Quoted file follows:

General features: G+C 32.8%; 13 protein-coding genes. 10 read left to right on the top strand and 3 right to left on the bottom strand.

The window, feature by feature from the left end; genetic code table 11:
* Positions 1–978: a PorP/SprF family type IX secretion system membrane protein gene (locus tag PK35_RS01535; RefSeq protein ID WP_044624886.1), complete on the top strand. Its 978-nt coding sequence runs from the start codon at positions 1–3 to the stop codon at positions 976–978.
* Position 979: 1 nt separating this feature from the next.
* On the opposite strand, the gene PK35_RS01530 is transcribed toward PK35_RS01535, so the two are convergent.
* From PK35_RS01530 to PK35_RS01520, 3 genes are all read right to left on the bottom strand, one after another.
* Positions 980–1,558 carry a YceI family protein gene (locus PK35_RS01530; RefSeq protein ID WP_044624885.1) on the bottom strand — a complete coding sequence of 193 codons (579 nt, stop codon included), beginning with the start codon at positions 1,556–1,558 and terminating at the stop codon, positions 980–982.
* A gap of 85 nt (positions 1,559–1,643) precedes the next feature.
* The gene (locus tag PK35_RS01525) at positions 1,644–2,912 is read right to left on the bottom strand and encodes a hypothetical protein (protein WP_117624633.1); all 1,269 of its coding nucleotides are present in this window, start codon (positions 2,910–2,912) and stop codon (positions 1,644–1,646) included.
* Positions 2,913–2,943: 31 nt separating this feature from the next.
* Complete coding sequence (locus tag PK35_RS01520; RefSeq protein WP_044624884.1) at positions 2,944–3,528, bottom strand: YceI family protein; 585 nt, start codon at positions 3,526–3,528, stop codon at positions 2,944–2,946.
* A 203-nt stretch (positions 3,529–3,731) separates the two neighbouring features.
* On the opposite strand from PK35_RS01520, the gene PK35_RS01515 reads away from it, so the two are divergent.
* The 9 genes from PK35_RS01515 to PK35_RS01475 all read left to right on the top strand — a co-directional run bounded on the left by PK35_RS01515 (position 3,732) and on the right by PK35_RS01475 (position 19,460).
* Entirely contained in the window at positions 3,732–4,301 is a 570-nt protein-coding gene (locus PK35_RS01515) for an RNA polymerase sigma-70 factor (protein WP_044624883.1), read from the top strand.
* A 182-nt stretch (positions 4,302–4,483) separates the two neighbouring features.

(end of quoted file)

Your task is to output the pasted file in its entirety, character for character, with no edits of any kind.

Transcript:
General features: G+C 32.8%; 13 protein-coding genes. 10 read left to right on the top strand and 3 right to left on the bottom strand.

The window, feature by feature from the left end; genetic code table 11:
* Positions 1–978: a PorP/SprF family type IX secretion system membrane protein gene (locus tag PK35_RS01535; RefSeq protein ID WP_044624886.1), complete on the top strand. Its 978-nt coding sequence runs from the start codon at positions 1–3 to the stop codon at positions 976–978.
* Position 979: 1 nt separating this feature from the next.
* On the opposite strand, the gene PK35_RS01530 is transcribed toward PK35_RS01535, so the two are convergent.
* From PK35_RS01530 to PK35_RS01520, 3 genes are all read right to left on the bottom strand, one after another.
* Positions 980–1,558 carry a YceI family protein gene (locus PK35_RS01530; RefSeq protein ID WP_044624885.1) on the bottom strand — a complete coding sequence of 193 codons (579 nt, stop codon included), beginning with the start codon at positions 1,556–1,558 and terminating at the stop codon, positions 980–982.
* A gap of 85 nt (positions 1,559–1,643) precedes the next feature.
* The gene (locus tag PK35_RS01525) at positions 1,644–2,912 is read right to left on the bottom strand and encodes a hypothetical protein (protein WP_117624633.1); all 1,269 of its coding nucleotides are present in this window, start codon (positions 2,910–2,912) and stop codon (positions 1,644–1,646) included.
* Positions 2,913–2,943: 31 nt separating this feature from the next.
* Complete coding sequence (locus tag PK35_RS01520; RefSeq protein WP_044624884.1) at positions 2,944–3,528, bottom strand: YceI family protein; 585 nt, start codon at positions 3,526–3,528, stop codon at positions 2,944–2,946.
* A 203-nt stretch (positions 3,529–3,731) separates the two neighbouring features.
* On the opposite strand from PK35_RS01520, the gene PK35_RS01515 reads away from it, so the two are divergent.
* The 9 genes from PK35_RS01515 to PK35_RS01475 all read left to right on the top strand — a co-directional run bounded on the left by PK35_RS01515 (position 3,732) and on the right by PK35_RS01475 (position 19,460).
* Entirely contained in the window at positions 3,732–4,301 is a 570-nt protein-coding gene (locus PK35_RS01515) for an RNA polymerase sigma-70 factor (protein WP_044624883.1), read from the top strand.
* A 182-nt stretch (positions 4,302–4,483) separates the two neighbouring features.